Many people with Latin originality in the United States experience difficult environments regardless of their gender identities and sexual orientations. However, the lesbian, gay, bisexual, and transgender youth face the highest risks due to a lack of policies that agree to their practices and support such youths. Even the few protections that exist in the country are not fully implemented, making the LGBT students continue facing exclusion, discrimination, and bullying in society.
LGBT students face the highest cases of bullying and discrimination in the United States, making it necessary for the policymakers in the country as well as the school officials to create effective rules and guidelines that respect and protect the LGBT youths’ rights (Katz-Wise, Rosario & Tsappis, 2016). Progress is uneven in most of the states in the United States, with LGBT youths lacking any protection from discrimination. As many transgender students have become increasingly visible in the country, many states ignore the needs of such youths and fail to ensure that they enjoy extracurricular and academic benefits like their transgender peers do. Sexual minority and orientation have caused disparities through the risk behaviors that emerge in health-related sexual orientations.
Sexual minority youth experience stress that is associated with stigmatization that forms over the years due to the state of their bodies that they cannot change. Research shows that transgender individuals face large amounts of victimization, prejudice, and discrimination and report situations where they experience stigma (Jones, 2018). Patterns of attachment from their childhood are related to the character traits that such people show in their adulthood. Coping with the changes and the stress that increases as they grow older from their young ages creates a stressful experience for the youths as they struggle to deal with their gender variations and identities.
Discrimination begins from the parents of the LGBTQ youths as they are the first people that the youths disclose their sexual orientation to. Research shows that 79% of LGBTQ youths disclose their sexual orientation to at least one parent, with 46% of LGBTQ men and 44% of the women usually disclose their sexual orientation to the people around them, especially their parents (Truman, 2018). Due to global criticisms in almost 76 countries that criminalize relations of the same genders, many of the youths live in fear because they are unsure of the way that the society will treat them when they realize that they are LGBTQs (Truman, 2018). Almost five countries in the world impose death penalties on all individuals that are caught engaging in practices associated with LGBTQs.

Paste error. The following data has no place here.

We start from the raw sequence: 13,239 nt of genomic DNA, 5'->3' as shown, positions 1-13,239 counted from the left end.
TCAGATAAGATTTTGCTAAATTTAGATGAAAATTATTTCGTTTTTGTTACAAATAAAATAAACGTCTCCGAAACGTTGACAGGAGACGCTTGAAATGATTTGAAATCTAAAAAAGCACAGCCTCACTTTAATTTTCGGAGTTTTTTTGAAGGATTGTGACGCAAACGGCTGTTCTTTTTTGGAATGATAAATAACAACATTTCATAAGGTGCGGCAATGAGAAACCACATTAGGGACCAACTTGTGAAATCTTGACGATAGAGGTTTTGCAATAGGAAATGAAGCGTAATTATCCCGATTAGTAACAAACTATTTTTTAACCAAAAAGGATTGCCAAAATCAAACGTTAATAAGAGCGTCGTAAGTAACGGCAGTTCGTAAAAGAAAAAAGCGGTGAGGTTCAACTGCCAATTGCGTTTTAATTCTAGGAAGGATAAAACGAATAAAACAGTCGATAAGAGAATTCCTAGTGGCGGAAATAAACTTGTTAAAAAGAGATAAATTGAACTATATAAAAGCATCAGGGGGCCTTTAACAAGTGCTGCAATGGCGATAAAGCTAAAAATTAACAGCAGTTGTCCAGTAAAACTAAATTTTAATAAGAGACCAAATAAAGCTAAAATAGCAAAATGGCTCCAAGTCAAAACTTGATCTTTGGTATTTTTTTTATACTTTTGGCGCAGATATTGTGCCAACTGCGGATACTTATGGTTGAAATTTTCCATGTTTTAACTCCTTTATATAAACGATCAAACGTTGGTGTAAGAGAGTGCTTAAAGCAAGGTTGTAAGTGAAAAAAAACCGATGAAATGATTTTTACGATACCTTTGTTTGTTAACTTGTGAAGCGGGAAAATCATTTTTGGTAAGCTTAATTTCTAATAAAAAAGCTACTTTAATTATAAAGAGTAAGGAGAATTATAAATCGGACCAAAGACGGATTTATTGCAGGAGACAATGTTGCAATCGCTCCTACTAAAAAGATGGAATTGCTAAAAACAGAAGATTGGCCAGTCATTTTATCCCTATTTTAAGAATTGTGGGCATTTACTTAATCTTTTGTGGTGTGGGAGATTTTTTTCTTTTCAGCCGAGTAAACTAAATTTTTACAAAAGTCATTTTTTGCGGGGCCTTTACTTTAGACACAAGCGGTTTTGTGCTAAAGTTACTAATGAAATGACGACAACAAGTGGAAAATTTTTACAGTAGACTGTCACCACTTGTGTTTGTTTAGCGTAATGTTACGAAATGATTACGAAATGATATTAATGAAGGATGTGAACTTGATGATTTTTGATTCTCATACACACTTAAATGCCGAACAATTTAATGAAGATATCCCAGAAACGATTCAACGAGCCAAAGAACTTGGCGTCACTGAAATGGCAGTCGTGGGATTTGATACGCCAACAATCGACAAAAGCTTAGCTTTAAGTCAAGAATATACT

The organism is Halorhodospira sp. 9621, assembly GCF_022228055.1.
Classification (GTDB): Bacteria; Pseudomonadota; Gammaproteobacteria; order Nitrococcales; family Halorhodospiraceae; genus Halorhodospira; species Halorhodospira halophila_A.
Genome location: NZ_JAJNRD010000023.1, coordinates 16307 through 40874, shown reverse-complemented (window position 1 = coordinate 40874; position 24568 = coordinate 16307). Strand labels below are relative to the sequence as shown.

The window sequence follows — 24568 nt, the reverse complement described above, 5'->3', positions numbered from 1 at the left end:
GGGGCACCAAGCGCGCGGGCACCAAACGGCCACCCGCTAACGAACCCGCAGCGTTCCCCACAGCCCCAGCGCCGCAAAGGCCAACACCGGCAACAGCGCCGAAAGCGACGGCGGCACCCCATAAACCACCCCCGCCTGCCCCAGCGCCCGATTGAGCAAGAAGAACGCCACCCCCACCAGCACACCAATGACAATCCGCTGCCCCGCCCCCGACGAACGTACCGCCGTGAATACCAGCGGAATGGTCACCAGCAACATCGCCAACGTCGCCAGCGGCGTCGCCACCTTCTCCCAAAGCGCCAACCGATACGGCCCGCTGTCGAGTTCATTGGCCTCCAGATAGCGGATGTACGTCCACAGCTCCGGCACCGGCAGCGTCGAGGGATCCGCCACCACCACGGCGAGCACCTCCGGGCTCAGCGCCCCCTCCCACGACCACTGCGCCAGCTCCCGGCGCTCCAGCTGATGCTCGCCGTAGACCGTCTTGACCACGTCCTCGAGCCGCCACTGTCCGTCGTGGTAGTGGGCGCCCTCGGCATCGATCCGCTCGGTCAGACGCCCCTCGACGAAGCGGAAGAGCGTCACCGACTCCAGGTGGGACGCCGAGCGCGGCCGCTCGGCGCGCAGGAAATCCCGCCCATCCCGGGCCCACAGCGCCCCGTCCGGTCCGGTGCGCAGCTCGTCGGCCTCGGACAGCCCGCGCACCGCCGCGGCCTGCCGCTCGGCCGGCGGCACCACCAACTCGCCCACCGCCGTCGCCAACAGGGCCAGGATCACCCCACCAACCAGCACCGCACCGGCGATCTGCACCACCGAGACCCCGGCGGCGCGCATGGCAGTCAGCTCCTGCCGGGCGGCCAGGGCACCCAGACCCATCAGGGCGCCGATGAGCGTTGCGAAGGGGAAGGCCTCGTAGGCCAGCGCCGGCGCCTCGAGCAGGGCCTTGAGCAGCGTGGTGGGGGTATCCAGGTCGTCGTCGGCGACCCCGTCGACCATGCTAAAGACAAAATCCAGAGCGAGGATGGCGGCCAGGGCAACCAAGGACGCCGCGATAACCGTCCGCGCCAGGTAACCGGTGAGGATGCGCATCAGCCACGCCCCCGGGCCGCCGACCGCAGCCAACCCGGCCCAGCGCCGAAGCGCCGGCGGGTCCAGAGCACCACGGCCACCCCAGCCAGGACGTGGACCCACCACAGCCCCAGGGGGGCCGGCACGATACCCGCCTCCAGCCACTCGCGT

Most of the LGBTQ youths are aged between the age of 10-24 years, and they constitute a quarter of the total population of the world. The majority of such youths live in the global south, and even though the recording of statistics of such young people has become harder over the past years, many cases of harassment and violence have been reported as they target them in almost all countries in the world (Wong, 2019). Many countries around the world have created proposed or enacted laws that punish LGBT people regardless of their age. Such discriminations violate the rights of the LGBT youths creating an environment of fear and increased hostility.
The activists and organizers of the LGBT youths find it hard to advocate for different issues that affect such populations of people in society. The activists have created a vibrant LGBT movement globally. However, most of the youths in this group of people are most of the time excluded from the processes of making decisions, placing them at a larger risk of being marginalized, and experiencing more violence.
Jones, L. (2018). Why the rainbow is at risk: Understanding why LGBT* youth are at greater risk of developing mental health disorders. YA Hotline, (106). https://ojs.library.dal.ca/YAHS/article/viewFile/7908/6820
Katz-Wise, S. L., Rosario, M., & Tsappis, M. (2016). LGBT youth and family acceptance. Pediatric Clinics of North America, 63(6), 1011. https://www.ncbi.nlm.nih.gov/pmc/articles/PMC5127283/pdf/nihms823230.pdf
Truman, J. (2018). Statistician Bureau of Justice Statistics 810 Seventh Street NW, Washington, DC 20531 May 8, 2018. https://cpb-us-e1.wpmucdn.com/sites.northwestern.edu/dist/3/817/files/2018/05/Mustanski-DOJ-response-letter_May-8-2i5syuu.pdf
Wong, K. (2019). Macy’s and the Trevor project partner in celebration of pride month. Content-az.equisolve.net. Retrieved 8 June 2020, from https://content-az.equisolve.net/_6177da86da56948c58111fd2b95b7d20/macysinc/news/2019-04-18_Macy_s_and_The_Trevor_Project_Partner_in_1556.pdf.
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